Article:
7 – Keep your stress and anger aside and make sure you are at work every day. Maintain a pleasant persona and stay amicable in all your professional interactions. Advise your partner to do likewise. Set your personal differences aside and act cordial to each other as well.
8 – Irrespective of the terms of your business, your actions as a Managing Member or President of a partnership business could have a bearing on your divorce case in court. Keep personal discussions related to your divorce and its effect on your life out of your workplace. Here, you need to stick to professional topics and matters for discussions.
9 – Bring in an impartial intermediary to act as a business coach who can explain ways in which you can communicate to each other and execute day-to-day business resolutions during the course of the divorce. Otherwise, chances are that due to your personal apprehensions about the outcome of the divorce, your business’s everyday decision making will become paralyzed or undermined.
10 – Work hard to ensure that your business thrives. Avoid thinking that if you make more money, you will ultimately end up losing more in a divorce. That is a defeatist attitude and not something anyone wants to practice. Exhibiting poor business results to undervalue your business is a bad idea.
11 – Safeguard your capital while striving to increase the cash flow from the business. You will both learn many new things that will be valuable in the future, especially if you decide to buy your partner’s share in the enterprise after the divorce.
12 – Maintain all business records diligently and truthfully. Cash outflows that do not add up in the books can be problematic in the future. Don’t bill your personal affairs to the company or its credit cards. Keep your personal expenses separate.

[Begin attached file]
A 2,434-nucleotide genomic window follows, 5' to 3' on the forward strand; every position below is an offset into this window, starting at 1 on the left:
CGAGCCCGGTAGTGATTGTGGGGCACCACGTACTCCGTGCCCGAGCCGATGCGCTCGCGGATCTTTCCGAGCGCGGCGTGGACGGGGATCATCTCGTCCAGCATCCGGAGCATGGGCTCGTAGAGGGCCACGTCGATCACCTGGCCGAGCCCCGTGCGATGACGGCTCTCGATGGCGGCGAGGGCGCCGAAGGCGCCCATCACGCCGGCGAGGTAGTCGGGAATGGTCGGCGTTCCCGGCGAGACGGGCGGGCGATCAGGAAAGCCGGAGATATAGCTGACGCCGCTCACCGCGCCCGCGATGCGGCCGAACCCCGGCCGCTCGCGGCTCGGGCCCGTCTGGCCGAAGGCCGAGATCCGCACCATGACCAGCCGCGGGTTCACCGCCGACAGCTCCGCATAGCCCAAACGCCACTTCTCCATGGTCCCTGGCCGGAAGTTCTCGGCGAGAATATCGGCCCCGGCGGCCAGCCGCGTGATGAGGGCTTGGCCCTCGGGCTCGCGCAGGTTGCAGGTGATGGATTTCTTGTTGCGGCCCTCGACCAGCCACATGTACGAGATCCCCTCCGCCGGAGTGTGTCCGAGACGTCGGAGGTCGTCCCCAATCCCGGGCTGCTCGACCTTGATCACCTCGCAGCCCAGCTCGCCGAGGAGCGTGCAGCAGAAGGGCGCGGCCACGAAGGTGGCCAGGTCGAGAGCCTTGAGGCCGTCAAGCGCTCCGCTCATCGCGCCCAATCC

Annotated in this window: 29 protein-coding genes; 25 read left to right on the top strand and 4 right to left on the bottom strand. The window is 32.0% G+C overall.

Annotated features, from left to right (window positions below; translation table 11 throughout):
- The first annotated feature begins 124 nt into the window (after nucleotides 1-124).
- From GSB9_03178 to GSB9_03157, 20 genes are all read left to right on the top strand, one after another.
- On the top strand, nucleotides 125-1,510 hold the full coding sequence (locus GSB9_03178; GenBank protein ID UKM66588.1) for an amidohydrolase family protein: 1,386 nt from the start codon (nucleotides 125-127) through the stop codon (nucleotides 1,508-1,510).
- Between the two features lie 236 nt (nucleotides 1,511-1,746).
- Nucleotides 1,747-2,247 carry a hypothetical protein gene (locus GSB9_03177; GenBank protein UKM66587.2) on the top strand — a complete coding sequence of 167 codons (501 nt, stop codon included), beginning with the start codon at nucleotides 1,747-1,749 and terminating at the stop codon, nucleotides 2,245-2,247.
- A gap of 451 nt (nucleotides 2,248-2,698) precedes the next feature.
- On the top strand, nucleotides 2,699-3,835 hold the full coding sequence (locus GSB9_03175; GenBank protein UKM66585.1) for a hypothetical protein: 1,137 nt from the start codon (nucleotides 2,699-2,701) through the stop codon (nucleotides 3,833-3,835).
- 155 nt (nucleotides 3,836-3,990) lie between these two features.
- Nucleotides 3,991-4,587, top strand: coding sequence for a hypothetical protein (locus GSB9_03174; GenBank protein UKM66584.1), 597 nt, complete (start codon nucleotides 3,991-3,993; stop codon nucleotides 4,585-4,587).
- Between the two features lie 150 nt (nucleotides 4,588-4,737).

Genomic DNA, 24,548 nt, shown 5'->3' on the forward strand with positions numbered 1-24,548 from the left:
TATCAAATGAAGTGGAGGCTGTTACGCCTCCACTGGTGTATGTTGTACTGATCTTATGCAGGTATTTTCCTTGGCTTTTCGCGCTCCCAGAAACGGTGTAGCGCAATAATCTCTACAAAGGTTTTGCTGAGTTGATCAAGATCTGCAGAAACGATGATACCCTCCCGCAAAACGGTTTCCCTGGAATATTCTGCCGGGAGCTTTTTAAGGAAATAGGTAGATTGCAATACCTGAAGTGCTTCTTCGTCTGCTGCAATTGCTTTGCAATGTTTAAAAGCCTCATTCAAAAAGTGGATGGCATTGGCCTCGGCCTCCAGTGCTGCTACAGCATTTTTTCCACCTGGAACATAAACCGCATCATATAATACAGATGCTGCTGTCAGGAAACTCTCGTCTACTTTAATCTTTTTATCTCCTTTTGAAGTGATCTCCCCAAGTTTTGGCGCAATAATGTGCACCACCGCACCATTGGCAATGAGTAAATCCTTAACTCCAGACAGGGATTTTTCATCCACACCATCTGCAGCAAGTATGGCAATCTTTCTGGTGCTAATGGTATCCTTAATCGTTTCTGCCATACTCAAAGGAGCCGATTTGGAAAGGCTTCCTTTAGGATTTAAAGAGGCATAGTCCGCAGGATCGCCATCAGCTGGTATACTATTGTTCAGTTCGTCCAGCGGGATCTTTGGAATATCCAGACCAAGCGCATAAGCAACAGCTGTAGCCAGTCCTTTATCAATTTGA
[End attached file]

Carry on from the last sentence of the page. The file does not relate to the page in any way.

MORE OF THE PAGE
13 – Inform your chief bookkeeper, accountant, and lawyer about the divorce. Make them aware that you will need access to business data. If instead, you demand the records all of a sudden, they might get confused and presume that you are selling the business or thinking of letting them go. While informing them of this, ask them to keep this matter to themselves.
14 – Contemplate the situation before informing creditors, key suppliers, large customers, and senior staff about the divorce. Keeping them in the dark as long as possible or communicating to them all at the same time may be more suitable. You will have to struggle with unnecessary problems if any of these persons/factions become insecure and passes the fear to others as well.
15 – Appoint an arbitrator if your business issues are tangled up. Get the court to restrict access to your case. Stakeholders from your business don’t need to know your personal matters.
If you follow a negative approach to determine the fate of your business as divorcing partners, it will be detrimental to everyone’s interests. But not your competitors!
Approaching the matter with flexibility and reason will ensure both of you walk away with a fair deal.
Even while dealing with disgruntled spouses who are also business partners, a focused and experienced attorney will be able to suggest a suitable strategy in the best interests of both parties.